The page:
She turned from side to side, taking in as much of her naked form as she could with her eyes while feeling the shape of her body with her hands. This was
her body, but years younger. The scars along her right arm where she'd been blasted by lightening were there, as were the trio of white marks that showed where she'd taken three crossbow bolts in the gut. But the deep, puckered scars that should have run the length of her thigh and up her hip where the hydra had bitten her did not exist. Nor the ragged scar where her thigh bone had burst forth as the hydra crushed her leg. The white slash of a scar on her left arm where she'd stopped an assassin's blade meant for her throat was absent too.
Mindra was thrilled to find the ever-present aches of age were gone. She stood straight up, the hunch in her back absent as though it had never been. Her breathing was no longer a ragged labor. She could actually lift her arms over her head and even bend them at the elbows to touch her back between her shoulder blades. She brought her hands up to her hair and lifted it up to her eyes: it was long, brown and thick, with just a hint of the grey that would turn silver in time.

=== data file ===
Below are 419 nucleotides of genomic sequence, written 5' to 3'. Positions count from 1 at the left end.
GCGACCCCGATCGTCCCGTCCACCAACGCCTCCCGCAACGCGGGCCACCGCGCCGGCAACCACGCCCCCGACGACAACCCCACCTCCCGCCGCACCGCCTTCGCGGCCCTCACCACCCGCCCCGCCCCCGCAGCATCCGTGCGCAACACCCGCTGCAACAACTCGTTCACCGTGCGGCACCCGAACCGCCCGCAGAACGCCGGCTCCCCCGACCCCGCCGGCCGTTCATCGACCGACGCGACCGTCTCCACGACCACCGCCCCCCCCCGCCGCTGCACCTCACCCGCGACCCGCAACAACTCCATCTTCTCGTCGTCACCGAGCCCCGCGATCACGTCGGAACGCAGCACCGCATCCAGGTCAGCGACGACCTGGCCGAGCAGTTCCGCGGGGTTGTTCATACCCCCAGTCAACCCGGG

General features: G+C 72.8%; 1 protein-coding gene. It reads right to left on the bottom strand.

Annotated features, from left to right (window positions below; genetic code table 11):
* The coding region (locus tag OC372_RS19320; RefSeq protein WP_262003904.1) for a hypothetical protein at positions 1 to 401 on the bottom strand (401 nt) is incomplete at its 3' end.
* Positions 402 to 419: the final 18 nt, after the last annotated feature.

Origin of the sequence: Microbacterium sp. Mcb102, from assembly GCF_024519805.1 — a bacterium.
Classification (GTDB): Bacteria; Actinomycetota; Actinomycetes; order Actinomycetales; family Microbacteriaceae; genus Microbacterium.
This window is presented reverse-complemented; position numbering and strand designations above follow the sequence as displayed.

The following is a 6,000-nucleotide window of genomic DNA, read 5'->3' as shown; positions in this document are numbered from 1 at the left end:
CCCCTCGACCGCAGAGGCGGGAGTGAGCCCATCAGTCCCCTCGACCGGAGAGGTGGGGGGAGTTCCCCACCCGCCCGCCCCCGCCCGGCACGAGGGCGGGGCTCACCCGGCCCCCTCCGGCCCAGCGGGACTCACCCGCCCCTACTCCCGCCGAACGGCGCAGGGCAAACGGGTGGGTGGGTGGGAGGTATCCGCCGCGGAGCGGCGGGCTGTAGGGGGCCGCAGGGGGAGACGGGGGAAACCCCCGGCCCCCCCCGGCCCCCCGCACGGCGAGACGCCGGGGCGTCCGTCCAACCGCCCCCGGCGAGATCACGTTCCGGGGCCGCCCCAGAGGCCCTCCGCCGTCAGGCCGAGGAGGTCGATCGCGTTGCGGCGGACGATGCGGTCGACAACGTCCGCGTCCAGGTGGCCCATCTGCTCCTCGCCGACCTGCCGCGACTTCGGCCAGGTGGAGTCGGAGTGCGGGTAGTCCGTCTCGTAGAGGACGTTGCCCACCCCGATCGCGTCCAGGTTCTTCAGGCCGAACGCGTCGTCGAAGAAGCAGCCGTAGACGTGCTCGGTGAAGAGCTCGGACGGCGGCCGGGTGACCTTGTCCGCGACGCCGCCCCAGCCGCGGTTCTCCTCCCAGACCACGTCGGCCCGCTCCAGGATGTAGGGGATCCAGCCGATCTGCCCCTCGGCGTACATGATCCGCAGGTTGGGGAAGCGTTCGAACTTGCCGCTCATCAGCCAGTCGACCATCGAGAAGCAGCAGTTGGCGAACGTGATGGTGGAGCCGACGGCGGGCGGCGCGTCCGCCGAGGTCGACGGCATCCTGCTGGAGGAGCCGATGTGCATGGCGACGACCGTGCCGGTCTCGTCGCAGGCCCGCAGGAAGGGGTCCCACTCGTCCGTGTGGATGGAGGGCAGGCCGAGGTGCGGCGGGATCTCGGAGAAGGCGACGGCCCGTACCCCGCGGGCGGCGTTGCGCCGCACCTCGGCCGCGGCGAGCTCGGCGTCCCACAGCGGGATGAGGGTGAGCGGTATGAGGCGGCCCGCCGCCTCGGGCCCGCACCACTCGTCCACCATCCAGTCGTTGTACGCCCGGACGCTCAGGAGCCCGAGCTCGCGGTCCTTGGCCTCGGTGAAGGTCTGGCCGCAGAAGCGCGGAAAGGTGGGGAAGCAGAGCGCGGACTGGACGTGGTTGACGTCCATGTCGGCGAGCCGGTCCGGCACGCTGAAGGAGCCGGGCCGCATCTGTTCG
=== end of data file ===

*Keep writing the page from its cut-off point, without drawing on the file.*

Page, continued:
The delight of newfound youth was replaced by concern: what game was this? How had she come to stand in a younger body, while all around her Cormyr appeared much older?
A bolt was thrown and the door it held shut opened partway. The sounds of bustling feet and voices flowed into the room as Mindra dashed forward more swiftly then she'd moved in the last twenty years, gathering her robe, clothes and bandolier and pulling them down to the floor at the side of the bed.